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MI -- Locking up David Wright and R.A. Dickey to multi-year deals is the priority. Selling those two on the short-term viability of the Mets is the challenge. Adding significant payroll in the interim is not feasible.
Such were the tenets of Sandy Alderson's state of the team discussion, which the general manager delivered Wednesday alongside a three-pronged plan for the future. Alderson hopes to continue building from his farm system, while retaining Wright and Dickey and carefully upgrading the rest of the roster through free-agent signings or trade acquisitions.
"I'm not prepared to blow up the team and start over again," Alderson said. "I don't think we need to do that. It's unlikely that you'll see any major explosion at Citi Field."
The most significant matter of business awaiting the Mets this winter are negotiations with Wright and Dickey, whom Alderson considers "core players." Both will be entering the option years of their contracts, though amidst significantly different circumstances.
Wright will turn 30 in December, meaning he is squarely in his prime and could command a nine-figure deal on the open market. He also grew up a Mets fan, owns status as one of the most beloved players in franchise history and has publicly stated that he would like to finish his career in Flushing.
But most importantly, Wright wants to win.
Dickey is about to turn 38 and is coming off the best season of his career, in which he pitched through an abdominal tear to deliver a Cy Young-caliber performance. In his case, the Mets must figure out whether they can contend for a title before Dickey's body breaks down for good; knuckleballers tend to be more durable than conventional pitchers, but they are not invincible.
Most importantly, Dickey also wants to win.
That means that as much as negotiating dollars and cents, Alderson must sell the franchise's short-term viability and long-term plan to both Wright and Dickey. Neither player wants to sign an extension only to slog through more losing seasons.
"What I intend to be, in any conversation that relates to the future of the Mets overall, is as honest as I can possibly be," Alderson said. "My message would be, 'Look, I think we're very definitely headed in the right direction. But at the same time, we will not in the near future have unlimited funds.'"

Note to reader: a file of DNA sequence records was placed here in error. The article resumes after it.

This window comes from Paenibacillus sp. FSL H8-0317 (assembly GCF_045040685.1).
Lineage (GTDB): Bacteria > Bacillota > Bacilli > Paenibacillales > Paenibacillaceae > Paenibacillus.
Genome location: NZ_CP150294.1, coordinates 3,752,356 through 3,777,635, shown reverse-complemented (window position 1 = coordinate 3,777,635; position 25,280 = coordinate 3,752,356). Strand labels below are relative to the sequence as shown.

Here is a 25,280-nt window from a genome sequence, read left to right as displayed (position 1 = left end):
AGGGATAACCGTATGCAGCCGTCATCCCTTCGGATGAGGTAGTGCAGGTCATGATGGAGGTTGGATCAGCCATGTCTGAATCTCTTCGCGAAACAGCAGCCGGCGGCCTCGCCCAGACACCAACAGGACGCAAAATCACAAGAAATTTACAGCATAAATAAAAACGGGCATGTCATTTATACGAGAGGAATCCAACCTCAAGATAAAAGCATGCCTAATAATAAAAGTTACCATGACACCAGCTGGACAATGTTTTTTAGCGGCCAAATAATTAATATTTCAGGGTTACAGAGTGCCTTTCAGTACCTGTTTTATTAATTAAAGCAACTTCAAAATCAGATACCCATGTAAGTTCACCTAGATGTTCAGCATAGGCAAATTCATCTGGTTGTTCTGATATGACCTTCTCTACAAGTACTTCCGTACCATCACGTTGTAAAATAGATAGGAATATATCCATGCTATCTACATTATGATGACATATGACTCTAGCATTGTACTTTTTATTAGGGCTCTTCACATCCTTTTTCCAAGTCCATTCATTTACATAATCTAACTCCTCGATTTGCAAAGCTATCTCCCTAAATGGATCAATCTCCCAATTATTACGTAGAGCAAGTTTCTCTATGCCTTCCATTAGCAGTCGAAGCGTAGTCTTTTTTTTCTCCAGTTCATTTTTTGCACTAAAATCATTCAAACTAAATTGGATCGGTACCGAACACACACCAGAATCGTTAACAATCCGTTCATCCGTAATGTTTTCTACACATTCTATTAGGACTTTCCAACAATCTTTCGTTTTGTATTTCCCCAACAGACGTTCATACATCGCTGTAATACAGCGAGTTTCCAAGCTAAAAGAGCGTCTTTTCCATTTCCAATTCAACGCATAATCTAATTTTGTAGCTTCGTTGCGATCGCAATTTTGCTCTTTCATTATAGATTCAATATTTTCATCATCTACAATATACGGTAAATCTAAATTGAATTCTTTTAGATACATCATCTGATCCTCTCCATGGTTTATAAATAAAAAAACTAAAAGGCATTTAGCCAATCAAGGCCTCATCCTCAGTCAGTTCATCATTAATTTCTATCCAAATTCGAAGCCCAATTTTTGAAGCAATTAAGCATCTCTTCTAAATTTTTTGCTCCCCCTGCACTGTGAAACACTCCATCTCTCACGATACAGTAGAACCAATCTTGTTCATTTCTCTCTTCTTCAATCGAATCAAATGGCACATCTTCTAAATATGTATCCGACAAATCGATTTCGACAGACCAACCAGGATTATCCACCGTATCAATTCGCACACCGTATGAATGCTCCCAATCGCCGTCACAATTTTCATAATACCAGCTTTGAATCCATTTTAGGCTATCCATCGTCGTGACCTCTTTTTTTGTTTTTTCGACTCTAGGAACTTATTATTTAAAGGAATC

Though Alderson said the team has not finalized a payroll figure for 2013, he expects that number not to stray too far from the roughly $100 million the Mets spent in '12. With $72 million already committed to six players, that means the club will not be able to take on much additional salary without shedding some of their existing contracts. And most of those contracts would be near-impossible to shed.
One strategy, which Alderson is unwilling to implement, would be to trade Wright and Dickey and effectively start from scratch. Another route, which Alderson said would require "caution," would be to deal starting pitching -- potentially even desirable Major League starters such as left-hander Jon Niese -- for power hitting. A third avenue, which Alderson also denounced, would be to ink free agents to significantly back-loaded deals, improving the club in the short-term without immediately increasing the payroll.
Short of pursuing one of those three strategies, the Mets could resign themselves to replicating last winter's strategy: swinging a trade or two while filling in the rest of their roster gaps with relatively cheap free agents. The Mets have clear holes in their outfield and bullpen, and would also like to upgrade their catching situation if possible.
"Anybody who's followed us all year [knows that] we need some Major League-ready players," Alderson said. "There are some positions where we're not strong, either currently at the Major League level or in our system, and we need Major League-ready players."
Regardless of strategy, Alderson has made it clear that he is still viewing the organization through a long-term prism, waiting on the farm to improve before adding payroll. But lengthening the balance sheet will eventually be possible, the GM said, because the Mets are "unquestionably stronger financially" in the wake of ownership's Bernard Madoff litigation settlement.
From that longer-term perspective, Alderson hopes the Mets can ultimately shed their unproductive contracts while expanding payroll at the same time, essentially multiplying the team's ability to compete. But that will not be possible until at least 2014, when the sizeable salaries of Johan Santana and Jason Bay come off the books.
In the interim, the Mets will attempt to lock up Wright and Dickey, while continuing to assess what went wrong in 2012.
"I thought that we had played as well as we had expected coming out of Spring Training," Alderson said, noting that he is in a better position than ever to sign long-term deals and pursue free agents, even if he does not anticipate doing all that immediately. "We didn't play well in the second half. There were a variety of things that happened. From my standpoint, there were many positives, but overall a disappointing year."